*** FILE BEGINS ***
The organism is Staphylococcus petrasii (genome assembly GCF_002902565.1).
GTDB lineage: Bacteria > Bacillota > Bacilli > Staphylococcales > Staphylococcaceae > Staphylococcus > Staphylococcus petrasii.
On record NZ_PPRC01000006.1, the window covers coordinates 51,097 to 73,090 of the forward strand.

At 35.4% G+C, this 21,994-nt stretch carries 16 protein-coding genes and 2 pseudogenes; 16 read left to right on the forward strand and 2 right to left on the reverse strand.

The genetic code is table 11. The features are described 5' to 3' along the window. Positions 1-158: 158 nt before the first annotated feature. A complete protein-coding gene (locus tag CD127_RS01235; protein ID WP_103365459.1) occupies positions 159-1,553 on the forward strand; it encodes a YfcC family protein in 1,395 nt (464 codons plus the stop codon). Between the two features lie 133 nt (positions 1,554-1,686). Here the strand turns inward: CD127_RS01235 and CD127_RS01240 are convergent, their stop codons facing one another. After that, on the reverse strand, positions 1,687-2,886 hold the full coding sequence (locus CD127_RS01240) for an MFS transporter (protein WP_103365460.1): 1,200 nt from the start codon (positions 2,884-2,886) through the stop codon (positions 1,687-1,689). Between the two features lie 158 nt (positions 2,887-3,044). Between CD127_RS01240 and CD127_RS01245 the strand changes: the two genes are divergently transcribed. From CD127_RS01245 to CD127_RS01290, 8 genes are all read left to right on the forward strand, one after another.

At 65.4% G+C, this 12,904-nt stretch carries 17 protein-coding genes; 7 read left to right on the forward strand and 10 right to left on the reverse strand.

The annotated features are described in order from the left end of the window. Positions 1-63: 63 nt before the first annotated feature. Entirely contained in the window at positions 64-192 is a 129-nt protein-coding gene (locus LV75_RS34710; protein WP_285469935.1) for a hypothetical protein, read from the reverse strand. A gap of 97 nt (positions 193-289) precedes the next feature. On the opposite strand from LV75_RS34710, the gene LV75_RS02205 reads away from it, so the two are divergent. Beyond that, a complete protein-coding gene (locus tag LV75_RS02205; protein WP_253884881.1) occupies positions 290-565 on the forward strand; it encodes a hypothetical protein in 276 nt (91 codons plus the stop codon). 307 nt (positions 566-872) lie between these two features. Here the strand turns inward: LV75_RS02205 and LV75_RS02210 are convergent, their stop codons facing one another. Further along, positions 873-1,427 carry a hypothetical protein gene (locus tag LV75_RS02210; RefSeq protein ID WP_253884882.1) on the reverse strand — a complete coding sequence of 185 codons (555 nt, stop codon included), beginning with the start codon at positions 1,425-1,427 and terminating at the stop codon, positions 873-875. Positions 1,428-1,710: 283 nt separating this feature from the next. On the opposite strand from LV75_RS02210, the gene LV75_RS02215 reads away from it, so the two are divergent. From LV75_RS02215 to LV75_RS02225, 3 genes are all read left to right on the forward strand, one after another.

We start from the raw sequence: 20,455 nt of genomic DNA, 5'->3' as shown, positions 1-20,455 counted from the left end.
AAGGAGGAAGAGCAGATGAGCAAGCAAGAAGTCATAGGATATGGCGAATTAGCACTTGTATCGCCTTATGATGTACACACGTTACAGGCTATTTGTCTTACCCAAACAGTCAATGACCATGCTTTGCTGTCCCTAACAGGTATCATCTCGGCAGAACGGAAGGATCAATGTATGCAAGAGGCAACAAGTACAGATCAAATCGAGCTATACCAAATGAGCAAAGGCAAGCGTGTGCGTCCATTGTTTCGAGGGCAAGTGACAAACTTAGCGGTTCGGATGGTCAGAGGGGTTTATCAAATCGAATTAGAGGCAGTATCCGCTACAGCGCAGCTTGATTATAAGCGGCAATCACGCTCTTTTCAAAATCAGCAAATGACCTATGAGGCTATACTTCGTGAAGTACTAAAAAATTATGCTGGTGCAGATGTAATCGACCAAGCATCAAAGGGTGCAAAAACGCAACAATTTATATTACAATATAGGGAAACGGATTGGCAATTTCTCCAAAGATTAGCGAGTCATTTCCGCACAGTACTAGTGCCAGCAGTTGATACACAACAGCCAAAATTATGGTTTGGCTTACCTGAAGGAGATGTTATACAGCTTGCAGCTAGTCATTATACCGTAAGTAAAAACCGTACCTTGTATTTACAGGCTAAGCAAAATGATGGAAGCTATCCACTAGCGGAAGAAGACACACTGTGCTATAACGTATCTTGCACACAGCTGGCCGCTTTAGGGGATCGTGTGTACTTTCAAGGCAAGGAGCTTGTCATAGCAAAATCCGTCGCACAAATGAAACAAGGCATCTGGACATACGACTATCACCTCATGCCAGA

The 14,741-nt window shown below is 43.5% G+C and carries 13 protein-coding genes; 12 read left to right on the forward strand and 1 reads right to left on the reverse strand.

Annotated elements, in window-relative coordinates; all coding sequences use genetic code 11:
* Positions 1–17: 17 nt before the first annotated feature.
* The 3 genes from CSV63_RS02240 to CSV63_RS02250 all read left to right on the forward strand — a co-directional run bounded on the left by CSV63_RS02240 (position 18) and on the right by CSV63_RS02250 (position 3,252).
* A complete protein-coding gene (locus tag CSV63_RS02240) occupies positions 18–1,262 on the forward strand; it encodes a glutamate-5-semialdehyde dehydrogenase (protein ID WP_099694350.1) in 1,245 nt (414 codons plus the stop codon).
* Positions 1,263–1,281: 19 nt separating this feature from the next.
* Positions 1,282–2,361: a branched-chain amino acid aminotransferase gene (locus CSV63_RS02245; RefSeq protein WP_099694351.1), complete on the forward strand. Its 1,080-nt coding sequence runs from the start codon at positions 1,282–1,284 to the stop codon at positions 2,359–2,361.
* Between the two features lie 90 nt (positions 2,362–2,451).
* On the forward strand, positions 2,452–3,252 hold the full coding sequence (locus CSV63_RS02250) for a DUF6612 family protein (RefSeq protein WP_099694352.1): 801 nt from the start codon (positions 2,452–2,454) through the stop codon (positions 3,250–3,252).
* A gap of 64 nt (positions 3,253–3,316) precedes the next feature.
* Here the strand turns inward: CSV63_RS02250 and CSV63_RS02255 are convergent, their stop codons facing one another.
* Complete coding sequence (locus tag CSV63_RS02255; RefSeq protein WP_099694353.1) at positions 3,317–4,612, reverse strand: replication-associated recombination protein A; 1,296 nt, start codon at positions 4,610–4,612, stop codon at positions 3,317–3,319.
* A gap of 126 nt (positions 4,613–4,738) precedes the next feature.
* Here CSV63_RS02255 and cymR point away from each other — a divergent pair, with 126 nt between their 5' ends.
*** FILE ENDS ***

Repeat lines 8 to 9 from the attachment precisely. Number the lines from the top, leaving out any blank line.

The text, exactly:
We start from the raw sequence: 20,455 nt of genomic DNA, 5'->3' as shown, positions 1-20,455 counted from the left end.
AAGGAGGAAGAGCAGATGAGCAAGCAAGAAGTCATAGGATATGGCGAATTAGCACTTGTATCGCCTTATGATGTACACACGTTACAGGCTATTTGTCTTACCCAAACAGTCAATGACCATGCTTTGCTGTCCCTAACAGGTATCATCTCGGCAGAACGGAAGGATCAATGTATGCAAGAGGCAACAAGTACAGATCAAATCGAGCTATACCAAATGAGCAAAGGCAAGCGTGTGCGTCCATTGTTTCGAGGGCAAGTGACAAACTTAGCGGTTCGGATGGTCAGAGGGGTTTATCAAATCGAATTAGAGGCAGTATCCGCTACAGCGCAGCTTGATTATAAGCGGCAATCACGCTCTTTTCAAAATCAGCAAATGACCTATGAGGCTATACTTCGTGAAGTACTAAAAAATTATGCTGGTGCAGATGTAATCGACCAAGCATCAAAGGGTGCAAAAACGCAACAATTTATATTACAATATAGGGAAACGGATTGGCAATTTCTCCAAAGATTAGCGAGTCATTTCCGCACAGTACTAGTGCCAGCAGTTGATACACAACAGCCAAAATTATGGTTTGGCTTACCTGAAGGAGATGTTATACAGCTTGCAGCTAGTCATTATACCGTAAGTAAAAACCGTACCTTGTATTTACAGGCTAAGCAAAATGATGGAAGCTATCCACTAGCGGAAGAAGACACACTGTGCTATAACGTATCTTGCACACAGCTGGCCGCTTTAGGGGATCGTGTGTACTTTCAAGGCAAGGAGCTTGTCATAGCAAAATCCGTCGCACAAATGAAACAAGGCATCTGGACATACGACTATCACCTCATGCCAGA